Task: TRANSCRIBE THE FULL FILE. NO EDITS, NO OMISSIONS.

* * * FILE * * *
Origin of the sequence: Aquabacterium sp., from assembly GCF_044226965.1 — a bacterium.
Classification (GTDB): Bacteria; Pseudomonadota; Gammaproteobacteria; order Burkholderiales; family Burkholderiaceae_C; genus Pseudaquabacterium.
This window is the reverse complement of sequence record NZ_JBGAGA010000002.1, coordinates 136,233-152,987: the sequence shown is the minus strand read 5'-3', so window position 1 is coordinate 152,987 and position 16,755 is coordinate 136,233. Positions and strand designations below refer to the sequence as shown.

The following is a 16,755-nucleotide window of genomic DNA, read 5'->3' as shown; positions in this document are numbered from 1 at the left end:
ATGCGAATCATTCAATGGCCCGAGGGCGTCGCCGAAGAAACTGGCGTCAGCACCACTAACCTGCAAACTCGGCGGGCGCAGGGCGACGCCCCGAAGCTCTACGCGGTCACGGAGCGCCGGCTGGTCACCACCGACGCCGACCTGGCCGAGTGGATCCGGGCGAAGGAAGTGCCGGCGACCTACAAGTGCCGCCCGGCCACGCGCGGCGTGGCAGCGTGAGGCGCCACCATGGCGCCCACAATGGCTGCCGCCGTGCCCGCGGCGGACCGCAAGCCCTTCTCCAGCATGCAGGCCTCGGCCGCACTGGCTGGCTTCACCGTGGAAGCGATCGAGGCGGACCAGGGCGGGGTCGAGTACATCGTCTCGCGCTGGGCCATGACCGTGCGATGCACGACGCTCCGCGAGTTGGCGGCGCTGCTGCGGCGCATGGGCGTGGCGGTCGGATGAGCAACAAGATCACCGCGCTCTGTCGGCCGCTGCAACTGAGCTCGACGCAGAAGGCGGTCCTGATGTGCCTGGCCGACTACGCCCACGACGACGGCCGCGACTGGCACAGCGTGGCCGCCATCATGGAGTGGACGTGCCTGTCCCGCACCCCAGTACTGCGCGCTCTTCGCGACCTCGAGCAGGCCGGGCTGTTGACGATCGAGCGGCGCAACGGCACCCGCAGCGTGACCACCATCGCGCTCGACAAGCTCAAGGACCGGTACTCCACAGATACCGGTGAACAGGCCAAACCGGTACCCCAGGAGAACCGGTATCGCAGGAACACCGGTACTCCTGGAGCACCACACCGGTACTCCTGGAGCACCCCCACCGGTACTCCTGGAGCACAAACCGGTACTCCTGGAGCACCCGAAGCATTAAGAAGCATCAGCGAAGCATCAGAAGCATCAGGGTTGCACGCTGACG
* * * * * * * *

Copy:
Origin of the sequence: Aquabacterium sp., from assembly GCF_044226965.1 — a bacterium.
Classification (GTDB): Bacteria; Pseudomonadota; Gammaproteobacteria; order Burkholderiales; family Burkholderiaceae_C; genus Pseudaquabacterium.
This window is the reverse complement of sequence record NZ_JBGAGA010000002.1, coordinates 136,233-152,987: the sequence shown is the minus strand read 5'-3', so window position 1 is coordinate 152,987 and position 16,755 is coordinate 136,233. Positions and strand designations below refer to the sequence as shown.

The following is a 16,755-nucleotide window of genomic DNA, read 5'->3' as shown; positions in this document are numbered from 1 at the left end:
ATGCGAATCATTCAATGGCCCGAGGGCGTCGCCGAAGAAACTGGCGTCAGCACCACTAACCTGCAAACTCGGCGGGCGCAGGGCGACGCCCCGAAGCTCTACGCGGTCACGGAGCGCCGGCTGGTCACCACCGACGCCGACCTGGCCGAGTGGATCCGGGCGAAGGAAGTGCCGGCGACCTACAAGTGCCGCCCGGCCACGCGCGGCGTGGCAGCGTGAGGCGCCACCATGGCGCCCACAATGGCTGCCGCCGTGCCCGCGGCGGACCGCAAGCCCTTCTCCAGCATGCAGGCCTCGGCCGCACTGGCTGGCTTCACCGTGGAAGCGATCGAGGCGGACCAGGGCGGGGTCGAGTACATCGTCTCGCGCTGGGCCATGACCGTGCGATGCACGACGCTCCGCGAGTTGGCGGCGCTGCTGCGGCGCATGGGCGTGGCGGTCGGATGAGCAACAAGATCACCGCGCTCTGTCGGCCGCTGCAACTGAGCTCGACGCAGAAGGCGGTCCTGATGTGCCTGGCCGACTACGCCCACGACGACGGCCGCGACTGGCACAGCGTGGCCGCCATCATGGAGTGGACGTGCCTGTCCCGCACCCCAGTACTGCGCGCTCTTCGCGACCTCGAGCAGGCCGGGCTGTTGACGATCGAGCGGCGCAACGGCACCCGCAGCGTGACCACCATCGCGCTCGACAAGCTCAAGGACCGGTACTCCACAGATACCGGTGAACAGGCCAAACCGGTACCCCAGGAGAACCGGTATCGCAGGAACACCGGTACTCCTGGAGCACCACACCGGTACTCCTGGAGCACCCCCACCGGTACTCCTGGAGCACAAACCGGTACTCCTGGAGCACCCGAAGCATTAAGAAGCATCAGCGAAGCATCAGAAGCATCAGGGTTGCACGCTGACG